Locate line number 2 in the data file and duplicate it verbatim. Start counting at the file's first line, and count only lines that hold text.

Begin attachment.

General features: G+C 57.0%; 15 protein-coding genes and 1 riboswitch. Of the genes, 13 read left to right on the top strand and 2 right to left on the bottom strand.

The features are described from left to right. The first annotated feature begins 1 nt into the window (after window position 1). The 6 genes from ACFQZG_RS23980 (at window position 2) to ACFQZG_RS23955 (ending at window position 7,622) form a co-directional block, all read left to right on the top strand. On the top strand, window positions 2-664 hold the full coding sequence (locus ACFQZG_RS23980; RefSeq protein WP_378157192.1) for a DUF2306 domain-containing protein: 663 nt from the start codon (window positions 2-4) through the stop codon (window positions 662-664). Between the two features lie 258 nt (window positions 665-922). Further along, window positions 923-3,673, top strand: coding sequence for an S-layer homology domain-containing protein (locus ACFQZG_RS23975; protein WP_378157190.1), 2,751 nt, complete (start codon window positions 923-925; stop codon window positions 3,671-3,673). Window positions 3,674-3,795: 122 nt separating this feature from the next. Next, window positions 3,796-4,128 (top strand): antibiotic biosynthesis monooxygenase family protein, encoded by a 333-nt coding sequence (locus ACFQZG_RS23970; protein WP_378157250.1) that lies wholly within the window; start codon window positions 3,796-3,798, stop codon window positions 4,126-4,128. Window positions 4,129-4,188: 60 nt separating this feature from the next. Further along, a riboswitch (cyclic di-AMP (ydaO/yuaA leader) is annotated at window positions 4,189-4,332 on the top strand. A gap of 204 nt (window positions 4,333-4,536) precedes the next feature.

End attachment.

The features are described from left to right. The first annotated feature begins 1 nt into the window (after window position 1). The 6 genes from ACFQZG_RS23980 (at window position 2) to ACFQZG_RS23955 (ending at window position 7,622) form a co-directional block, all read left to right on the top strand. On the top strand, window positions 2-664 hold the full coding sequence (locus ACFQZG_RS23980; RefSeq protein WP_378157192.1) for a DUF2306 domain-containing protein: 663 nt from the start codon (window positions 2-4) through the stop codon (window positions 662-664). Between the two features lie 258 nt (window positions 665-922). Further along, window positions 923-3,673, top strand: coding sequence for an S-layer homology domain-containing protein (locus ACFQZG_RS23975; protein WP_378157190.1), 2,751 nt, complete (start codon window positions 923-925; stop codon window positions 3,671-3,673). Window positions 3,674-3,795: 122 nt separating this feature from the next. Next, window positions 3,796-4,128 (top strand): antibiotic biosynthesis monooxygenase family protein, encoded by a 333-nt coding sequence (locus ACFQZG_RS23970; protein WP_378157250.1) that lies wholly within the window; start codon window positions 3,796-3,798, stop codon window positions 4,126-4,128. Window positions 4,129-4,188: 60 nt separating this feature from the next. Further along, a riboswitch (cyclic di-AMP (ydaO/yuaA leader) is annotated at window positions 4,189-4,332 on the top strand. A gap of 204 nt (window positions 4,333-4,536) precedes the next feature.